"I flat-out loved The Story of Edgar Sawtelle, and spent twelve happy evenings immersed in the world David Wroblewski has created. As I neared the end, I kept finding excuses to put the book aside for a little, not because I didn't like it, but because I liked it too much; I didn't want it to end. Dog-lovers in particular will find themselves riveted by this story, because the canine world has never been explored with such imagination and emotional resonance. Yet in the end, this isn't a novel about dogs or heartland America--although it is a deeply American work of literature. It's a novel about the human heart, and the mysteries that live there, understood but impossible to articulate. Yet in the person of Edgar Sawtelle, a mute boy who takes three of his dogs on a brave and dangerous odyssey, Wroblewski does articulate them, and splendidly. I closed the book with that regret readers feel only after experiencing the best stories: It's over, you think, and I won't read another one this good for a long, long time.
In truth, there's never been a book quite like The Story of Edgar Sawtelle. I thought of Hamlet when I was reading it, and Watership Down, and The Night of the Hunter, and The Life of Pi--but halfway through, I put all comparisons aside and let it just be itself.
I'm pretty sure this book is going to be a bestseller, but unlike some, it deserves to be. It's also going to be the subject of a great many reading groups, and when the members take up Edgar, I think they will be apt to stick to the book and forget the neighborhood gossip.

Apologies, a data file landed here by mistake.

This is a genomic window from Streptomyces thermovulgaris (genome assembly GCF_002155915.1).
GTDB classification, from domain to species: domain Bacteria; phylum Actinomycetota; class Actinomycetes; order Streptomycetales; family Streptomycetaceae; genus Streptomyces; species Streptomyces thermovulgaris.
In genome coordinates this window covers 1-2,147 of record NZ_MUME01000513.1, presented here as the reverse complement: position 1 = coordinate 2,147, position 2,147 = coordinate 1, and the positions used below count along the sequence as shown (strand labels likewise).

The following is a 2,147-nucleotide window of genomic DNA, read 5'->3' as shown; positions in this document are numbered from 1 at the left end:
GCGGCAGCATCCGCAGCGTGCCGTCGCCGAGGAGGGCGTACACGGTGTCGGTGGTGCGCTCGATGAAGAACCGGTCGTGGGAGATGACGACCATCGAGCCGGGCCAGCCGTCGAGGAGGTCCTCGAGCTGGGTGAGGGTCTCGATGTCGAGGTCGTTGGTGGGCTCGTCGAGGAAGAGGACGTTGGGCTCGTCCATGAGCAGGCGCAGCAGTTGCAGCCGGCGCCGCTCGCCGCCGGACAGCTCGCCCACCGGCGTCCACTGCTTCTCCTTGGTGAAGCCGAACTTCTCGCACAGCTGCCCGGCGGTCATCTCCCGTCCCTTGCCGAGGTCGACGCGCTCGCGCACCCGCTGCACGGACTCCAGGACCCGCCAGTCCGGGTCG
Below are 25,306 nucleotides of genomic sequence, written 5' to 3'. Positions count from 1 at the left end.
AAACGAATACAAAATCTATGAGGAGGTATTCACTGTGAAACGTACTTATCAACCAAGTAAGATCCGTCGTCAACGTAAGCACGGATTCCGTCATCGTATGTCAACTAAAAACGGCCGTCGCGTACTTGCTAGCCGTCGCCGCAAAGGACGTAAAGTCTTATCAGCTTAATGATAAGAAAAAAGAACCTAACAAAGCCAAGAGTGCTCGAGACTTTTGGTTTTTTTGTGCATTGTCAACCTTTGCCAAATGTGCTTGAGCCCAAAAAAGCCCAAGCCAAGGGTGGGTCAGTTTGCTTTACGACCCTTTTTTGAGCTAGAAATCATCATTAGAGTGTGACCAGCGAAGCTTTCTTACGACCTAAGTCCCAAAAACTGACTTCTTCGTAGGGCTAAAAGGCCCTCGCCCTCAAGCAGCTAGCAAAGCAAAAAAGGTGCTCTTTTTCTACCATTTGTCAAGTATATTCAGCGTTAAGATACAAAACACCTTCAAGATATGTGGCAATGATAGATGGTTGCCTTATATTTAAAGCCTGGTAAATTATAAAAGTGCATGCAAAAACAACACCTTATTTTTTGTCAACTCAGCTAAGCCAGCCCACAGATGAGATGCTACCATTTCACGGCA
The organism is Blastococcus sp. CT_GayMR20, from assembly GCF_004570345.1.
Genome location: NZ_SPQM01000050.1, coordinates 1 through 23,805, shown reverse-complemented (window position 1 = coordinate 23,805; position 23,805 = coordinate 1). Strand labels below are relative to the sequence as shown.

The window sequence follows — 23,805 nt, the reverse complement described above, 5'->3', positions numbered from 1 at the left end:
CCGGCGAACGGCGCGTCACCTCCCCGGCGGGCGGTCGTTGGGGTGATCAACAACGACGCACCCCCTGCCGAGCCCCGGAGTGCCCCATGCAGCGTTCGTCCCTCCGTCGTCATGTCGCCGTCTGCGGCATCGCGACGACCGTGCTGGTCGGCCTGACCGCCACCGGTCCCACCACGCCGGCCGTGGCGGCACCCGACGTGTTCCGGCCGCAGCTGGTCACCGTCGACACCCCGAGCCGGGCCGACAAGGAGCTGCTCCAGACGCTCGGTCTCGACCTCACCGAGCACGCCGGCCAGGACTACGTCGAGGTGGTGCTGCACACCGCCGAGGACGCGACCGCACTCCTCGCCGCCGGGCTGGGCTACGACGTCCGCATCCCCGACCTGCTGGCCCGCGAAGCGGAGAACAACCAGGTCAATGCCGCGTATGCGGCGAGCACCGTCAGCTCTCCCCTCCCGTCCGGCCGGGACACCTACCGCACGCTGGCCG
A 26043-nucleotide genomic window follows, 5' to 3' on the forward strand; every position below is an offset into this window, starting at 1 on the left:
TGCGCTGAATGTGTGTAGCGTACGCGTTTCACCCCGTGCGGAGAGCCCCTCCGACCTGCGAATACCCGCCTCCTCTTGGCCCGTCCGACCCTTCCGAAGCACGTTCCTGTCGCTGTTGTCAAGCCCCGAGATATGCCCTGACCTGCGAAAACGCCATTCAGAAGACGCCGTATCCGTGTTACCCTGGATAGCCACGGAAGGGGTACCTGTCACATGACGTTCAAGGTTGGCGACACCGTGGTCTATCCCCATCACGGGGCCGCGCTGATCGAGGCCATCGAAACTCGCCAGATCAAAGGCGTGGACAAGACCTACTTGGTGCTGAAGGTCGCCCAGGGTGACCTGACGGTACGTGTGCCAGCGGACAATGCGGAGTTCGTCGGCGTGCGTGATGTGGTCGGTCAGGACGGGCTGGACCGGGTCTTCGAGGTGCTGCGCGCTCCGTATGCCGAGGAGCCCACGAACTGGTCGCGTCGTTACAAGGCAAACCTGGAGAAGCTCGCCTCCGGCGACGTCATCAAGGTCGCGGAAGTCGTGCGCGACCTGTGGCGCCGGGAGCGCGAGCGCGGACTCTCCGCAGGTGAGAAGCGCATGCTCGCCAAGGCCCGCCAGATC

Wonderful, mysterious, long and satisfying: readers who pick up this novel are going to enter a richer world. I envy them the trip. I don't re-read many books, because life is too short. I will be re-reading this one."--This text refers to an out of print or unavailable edition of this title.
If you want to be really bummed out, read this novel through to its wretched end, which left me wishing I'd never picked it up in the first place. Read morePublished 3 days ago by Andrew Health Nut
...on my second go round of Edgar's story. I re-read this book after reading some negative reviews here and thought, "Did I miss something? Read morePublished 8 days ago by Kel
I loved this book and didn't want it to end. All of the characters are developed perfectly. The story is one that you will not forget.Published 9 days ago by Constance de Amezcua
One of my all time favorite books. Wish the author was more productive. A heart warming story of a challenged boy growing up and his wonderful dogs.Published 10 days ago by Michael Goldston
I bought this for my mother-in-law. She did follow the book club and read along with the Oprah fans and liked it.Published 10 days ago by Ranchwoman
The author takes the time necessary to create a complete story. Every character is flawed and yet likeable. As a reader, I understood each character from the outside in. Read morePublished 10 days ago by Punkin Pi
“The Story of Edgar Sawtelle” is an excellent, rich story with a memorable protagonist, the mute Edgar Sawtelle who works in the family business raising and training "Sawtelle... Read morePublished 14 days ago by D. Scott
This is, by far, the most thought provoking book that I have read for a while. The author allowed me the pleasure of getting to know each of the characters and even the individual... Read morePublished 14 days ago by Ellen Thomas
Total stunner ending, kept me wanting to read more. Mr. Wroblewski did a grand job. I never expected what came at me.Published 14 days ago by R. Minger